How to be cautiously optimistic – a four part strategy
If your goal is to become optimistic in a healthy way during your recovery I would advise you to adopt a four part strategy. Perhaps you already use some of these techniques but maybe you have not really embraced one of them and so therefore you will have a new idea to try to focus on that might help you:
3) Negative visualization.
4) Overwhelming force and massive action.
Let’s take a look at how each of these can tie into a healthy attitude of optimism.
Planning in recovery
There are two ideas that can help you to be realistic when it comes to planning in your recovery.
The first is that you should try to plan positive actions for yourself without planning the outcome. This is nearly impossible but you can still remind yourself that this is the ideal. What we are trying to do is to prevent ourselves from too much disappointment in the future.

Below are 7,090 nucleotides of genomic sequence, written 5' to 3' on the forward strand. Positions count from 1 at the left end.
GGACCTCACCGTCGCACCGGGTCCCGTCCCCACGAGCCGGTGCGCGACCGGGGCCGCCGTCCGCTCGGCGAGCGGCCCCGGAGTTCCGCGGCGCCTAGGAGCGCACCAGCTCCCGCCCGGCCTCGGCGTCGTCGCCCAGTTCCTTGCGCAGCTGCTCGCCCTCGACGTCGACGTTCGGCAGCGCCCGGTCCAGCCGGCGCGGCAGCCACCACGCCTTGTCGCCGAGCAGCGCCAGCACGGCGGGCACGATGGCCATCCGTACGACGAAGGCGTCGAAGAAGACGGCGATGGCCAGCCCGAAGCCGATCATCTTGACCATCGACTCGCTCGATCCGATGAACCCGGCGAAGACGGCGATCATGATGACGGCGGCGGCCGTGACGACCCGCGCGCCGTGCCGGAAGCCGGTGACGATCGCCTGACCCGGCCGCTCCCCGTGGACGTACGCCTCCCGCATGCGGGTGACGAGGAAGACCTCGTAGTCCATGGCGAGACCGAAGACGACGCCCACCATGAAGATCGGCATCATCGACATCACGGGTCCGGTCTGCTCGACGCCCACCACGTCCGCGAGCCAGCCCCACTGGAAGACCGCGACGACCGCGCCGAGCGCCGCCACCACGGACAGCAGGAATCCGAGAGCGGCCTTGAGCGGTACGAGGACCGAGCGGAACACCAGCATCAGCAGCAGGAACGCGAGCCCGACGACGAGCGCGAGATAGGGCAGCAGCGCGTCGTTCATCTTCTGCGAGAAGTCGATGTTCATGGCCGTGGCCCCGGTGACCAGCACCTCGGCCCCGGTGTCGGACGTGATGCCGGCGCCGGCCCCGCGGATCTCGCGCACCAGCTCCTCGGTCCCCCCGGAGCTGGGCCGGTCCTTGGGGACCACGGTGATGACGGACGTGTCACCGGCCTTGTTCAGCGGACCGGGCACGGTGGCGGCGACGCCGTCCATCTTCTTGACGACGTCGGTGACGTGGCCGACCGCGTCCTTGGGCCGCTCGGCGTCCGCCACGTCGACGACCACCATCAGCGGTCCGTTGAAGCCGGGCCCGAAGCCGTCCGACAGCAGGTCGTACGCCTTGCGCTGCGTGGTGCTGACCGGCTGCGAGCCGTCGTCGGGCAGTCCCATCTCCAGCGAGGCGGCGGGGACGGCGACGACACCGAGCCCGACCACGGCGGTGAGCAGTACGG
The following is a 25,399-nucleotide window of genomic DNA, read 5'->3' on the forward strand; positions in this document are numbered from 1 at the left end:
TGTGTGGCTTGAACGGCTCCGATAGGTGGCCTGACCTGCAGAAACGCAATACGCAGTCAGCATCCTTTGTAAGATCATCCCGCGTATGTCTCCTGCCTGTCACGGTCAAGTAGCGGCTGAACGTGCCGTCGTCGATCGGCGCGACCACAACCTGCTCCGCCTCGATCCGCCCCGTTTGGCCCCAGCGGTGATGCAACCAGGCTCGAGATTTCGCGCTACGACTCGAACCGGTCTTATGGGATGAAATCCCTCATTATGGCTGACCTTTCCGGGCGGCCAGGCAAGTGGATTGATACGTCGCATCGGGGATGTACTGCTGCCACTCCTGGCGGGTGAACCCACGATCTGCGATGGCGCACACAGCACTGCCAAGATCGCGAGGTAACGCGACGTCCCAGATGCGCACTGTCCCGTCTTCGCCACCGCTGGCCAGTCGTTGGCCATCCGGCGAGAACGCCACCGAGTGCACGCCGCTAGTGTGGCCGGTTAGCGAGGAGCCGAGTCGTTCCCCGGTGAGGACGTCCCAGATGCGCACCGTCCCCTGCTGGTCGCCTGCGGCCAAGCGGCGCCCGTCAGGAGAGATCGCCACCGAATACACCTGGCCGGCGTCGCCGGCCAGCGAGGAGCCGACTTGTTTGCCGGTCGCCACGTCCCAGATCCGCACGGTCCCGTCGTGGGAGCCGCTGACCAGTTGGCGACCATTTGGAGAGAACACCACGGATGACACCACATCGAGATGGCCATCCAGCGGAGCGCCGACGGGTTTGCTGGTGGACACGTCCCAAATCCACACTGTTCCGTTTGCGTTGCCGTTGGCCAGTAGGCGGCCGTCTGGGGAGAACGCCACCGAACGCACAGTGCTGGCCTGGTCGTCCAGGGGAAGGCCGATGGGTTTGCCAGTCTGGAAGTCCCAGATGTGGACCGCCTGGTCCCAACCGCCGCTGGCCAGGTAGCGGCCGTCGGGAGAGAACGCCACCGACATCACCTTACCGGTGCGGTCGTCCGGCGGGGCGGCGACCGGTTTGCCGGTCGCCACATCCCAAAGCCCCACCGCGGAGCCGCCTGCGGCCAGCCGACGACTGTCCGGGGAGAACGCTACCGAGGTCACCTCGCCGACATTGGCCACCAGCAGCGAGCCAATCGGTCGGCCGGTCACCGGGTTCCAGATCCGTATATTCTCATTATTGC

Therefore you may want to run a marathon some day and you may picture yourself winning that race. Plan for the race and put in the training and effort that goes along with it. But do not set yourself up for disappointment by planning the outcome. You may not win the race (in fact, you may be lucky to even finish!). The process is what is truly important here, not the outcome. The goal inspires positive action (training and getting into shape) and that is what is really important here, not the final outcome. You can make plans but try to leave the outcomes out of your plans. It is still worth getting into shape and training even if you do not win the race. Positive actions!